Break off contrast C.

With right side facing continue in M and shape neck:
Next row: Rib 29 / 30 / 31, turn, and leave remaining stitches on a spare needle or stitch holder.
Next row: Rib to end
Next row: Rib 27 / 28 / 29, rib 2 stitches together.
Next row: Rib 2 stitches together, rib to end.
Next row: Cast off 7 / 8 / 9 in rib, rib to last 2 stitches, rib 2 stitches together.
Next row: Rib 2 stitches together, rib to end.
Next row: Cast off 8 / 8 / 8 in rib, rib to last 2 stitches, rib 2 stitches together.
Next row: Rib 2 stitches together, rib to end.
Cast off remaining 8 / 8 / 8 stitches in rib.

With right side facing, slip the centre 33 / 35 / 37 stitches on a spare needle or stitch holder.
Rejoin M wool to last 29 / 30 / 31 stitches, rib to end.
Finish to correspond with first side.

Sleeves

With No 10 needles and main shade (M), cast on 50 / 52 / 52 stitches, and work 3 inches in k1/p1 rib, increasing 7 stitches evenly across the last row.
[50 / 59 / 59 sts]

With right side facing, change to No 7 needles, join in C and continue in pattern, shaping sides by increasing 1 stitch at each end of the 9th and every following 8th row until there are 79 / 83 / 83 stitches, taking the increased stitches into the pattern as they are made.

Continue straight in pattern until sleeve seam measures 18½ / 18½ / 19 inches, ending with 2nd pattern row.

With right side facing, keeping pattern correct, shape top by casting off 4 stitches at the beginning of the next 2 rows, then decrease 1 stitch at each end of the next and every alternate row until 37 / 39 / 39 stitches remain.
Pattern back.
Now decrease 1 stitch at each end of every row until 21 / 21 / 21 stitches remain.
Cast off.

Neck Ribbing - back and front alike.

With No 9 needles, main shade M, and right side facing, start at shoulder edge and pick up and knit, 8 / 8 / 8 stitches down side of neck, rib 33 / 35 / 37 stitches from spare needle or stitch holder, pick up and knit 8 / 8 / 8 stitches up other side of neck.
[49 / 51 / 53 sts]

Work 3 rows in rib over all stitches, decreasing 1 stitch at each end of the next and following alternate row.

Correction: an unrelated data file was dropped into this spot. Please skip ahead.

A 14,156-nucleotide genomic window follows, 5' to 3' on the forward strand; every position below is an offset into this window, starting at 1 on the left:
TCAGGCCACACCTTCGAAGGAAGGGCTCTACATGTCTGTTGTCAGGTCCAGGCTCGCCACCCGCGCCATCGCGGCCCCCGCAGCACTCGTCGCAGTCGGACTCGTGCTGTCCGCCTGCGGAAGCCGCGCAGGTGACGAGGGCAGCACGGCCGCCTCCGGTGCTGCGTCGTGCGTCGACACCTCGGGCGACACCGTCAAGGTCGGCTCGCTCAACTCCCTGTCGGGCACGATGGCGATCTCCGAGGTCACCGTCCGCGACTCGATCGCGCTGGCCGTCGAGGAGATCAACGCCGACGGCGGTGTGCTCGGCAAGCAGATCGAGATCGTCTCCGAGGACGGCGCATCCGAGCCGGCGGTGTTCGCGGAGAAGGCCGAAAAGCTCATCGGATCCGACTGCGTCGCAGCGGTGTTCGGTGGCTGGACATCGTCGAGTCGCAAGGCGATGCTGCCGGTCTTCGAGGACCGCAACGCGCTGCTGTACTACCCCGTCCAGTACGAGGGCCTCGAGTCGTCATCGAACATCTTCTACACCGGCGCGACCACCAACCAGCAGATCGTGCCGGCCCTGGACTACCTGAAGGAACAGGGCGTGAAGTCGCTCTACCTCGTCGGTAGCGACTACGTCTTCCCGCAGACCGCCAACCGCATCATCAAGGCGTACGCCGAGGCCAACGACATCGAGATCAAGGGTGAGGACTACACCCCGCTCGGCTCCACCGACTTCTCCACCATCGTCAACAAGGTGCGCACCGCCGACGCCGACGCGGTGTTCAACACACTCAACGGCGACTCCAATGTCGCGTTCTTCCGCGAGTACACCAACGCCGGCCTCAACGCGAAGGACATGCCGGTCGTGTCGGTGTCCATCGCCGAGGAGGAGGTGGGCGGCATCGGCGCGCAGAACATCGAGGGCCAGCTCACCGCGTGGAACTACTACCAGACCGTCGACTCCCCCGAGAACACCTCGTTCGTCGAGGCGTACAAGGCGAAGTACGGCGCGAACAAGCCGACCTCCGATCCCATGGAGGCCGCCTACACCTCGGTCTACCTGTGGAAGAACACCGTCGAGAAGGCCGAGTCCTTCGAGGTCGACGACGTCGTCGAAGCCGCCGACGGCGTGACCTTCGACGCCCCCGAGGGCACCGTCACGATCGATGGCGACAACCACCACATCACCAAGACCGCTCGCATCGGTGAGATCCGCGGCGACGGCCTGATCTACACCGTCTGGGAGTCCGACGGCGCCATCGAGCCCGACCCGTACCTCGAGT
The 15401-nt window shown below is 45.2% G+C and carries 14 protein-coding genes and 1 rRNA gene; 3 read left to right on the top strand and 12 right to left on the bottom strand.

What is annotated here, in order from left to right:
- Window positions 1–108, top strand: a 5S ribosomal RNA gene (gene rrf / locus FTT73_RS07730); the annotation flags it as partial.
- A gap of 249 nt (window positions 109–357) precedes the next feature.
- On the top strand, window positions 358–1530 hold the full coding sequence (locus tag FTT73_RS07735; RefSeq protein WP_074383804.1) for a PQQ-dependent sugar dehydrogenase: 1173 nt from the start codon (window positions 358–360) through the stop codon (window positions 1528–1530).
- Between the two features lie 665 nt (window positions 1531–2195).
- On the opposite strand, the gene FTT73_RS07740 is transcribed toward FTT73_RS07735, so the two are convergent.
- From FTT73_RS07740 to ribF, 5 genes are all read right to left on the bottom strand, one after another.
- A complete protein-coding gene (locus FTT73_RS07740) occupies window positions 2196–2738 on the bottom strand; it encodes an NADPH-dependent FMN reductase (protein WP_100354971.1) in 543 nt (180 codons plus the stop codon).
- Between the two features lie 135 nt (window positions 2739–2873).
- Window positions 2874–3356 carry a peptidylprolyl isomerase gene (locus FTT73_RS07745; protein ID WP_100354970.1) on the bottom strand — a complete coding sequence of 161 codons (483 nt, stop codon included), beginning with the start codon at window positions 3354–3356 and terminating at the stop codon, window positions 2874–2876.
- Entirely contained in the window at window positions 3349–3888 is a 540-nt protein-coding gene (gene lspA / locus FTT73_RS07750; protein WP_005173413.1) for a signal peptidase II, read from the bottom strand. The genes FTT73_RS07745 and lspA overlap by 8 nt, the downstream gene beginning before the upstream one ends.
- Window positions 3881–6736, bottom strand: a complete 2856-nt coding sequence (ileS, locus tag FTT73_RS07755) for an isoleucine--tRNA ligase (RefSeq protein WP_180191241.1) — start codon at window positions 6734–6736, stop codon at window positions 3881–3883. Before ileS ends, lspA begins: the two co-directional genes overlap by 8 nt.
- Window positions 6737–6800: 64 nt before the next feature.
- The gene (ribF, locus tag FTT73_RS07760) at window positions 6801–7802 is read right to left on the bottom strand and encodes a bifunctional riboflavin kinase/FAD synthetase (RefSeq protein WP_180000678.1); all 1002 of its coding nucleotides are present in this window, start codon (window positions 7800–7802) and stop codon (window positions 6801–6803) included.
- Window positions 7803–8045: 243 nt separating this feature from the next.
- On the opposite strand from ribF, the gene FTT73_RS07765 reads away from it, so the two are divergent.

Cast off evenly in rib.

To Make Up

Press work lightly on wrong side under a damp cloth, avoiding ribbing.
Join shoulder seams.
Join neck with a flat seam.
Join side and sleeve seams; insert sleeves.
Press all seams.

Materials

Aran or worsted weight yarn:
16/17/18 x 1oz balls in darker main shade(M);
12/13/13 oz in contrast "cool lime"(C).

Pair each of No 7 (4½mm), No 9 (3¾mm), and No 10 (3¼mm) needles.
Spare needle or stitch holder.

Tension

20sts and 25 rows to four inches on 4½mm needles over stocking stitch.

Size matters

To fit chest:
37-38/39-40/41-42 inches;
length from top of shoulders: 25½/26/26 inches;
sleeve seam:
18½/18½/19 inches.

Abbreviations

k: knit
p: purl
M: main dark colour
C: contrast lighter colour

A word on the wool.

The original yarn was Patons Flair - one of those "tripleknit" yarns which never caught on so much in the UK. More or less Aran or American worsted weight . As usual no clues as to the yardage, but it was 60% wool, 40% courtelle (acrylic).

Note that later on Patons made "Flair DK" in 20g balls and with a slightly different wool blend.

Disclaimer
(well...almost)

In transposing any patterns it is always a risk that errors will be introduced, in spite of dedicated proof reading.
If you have any problems with this pattern, please and I will try and assist.

 

SpringOutlook-detail

© Christina Coutts 2007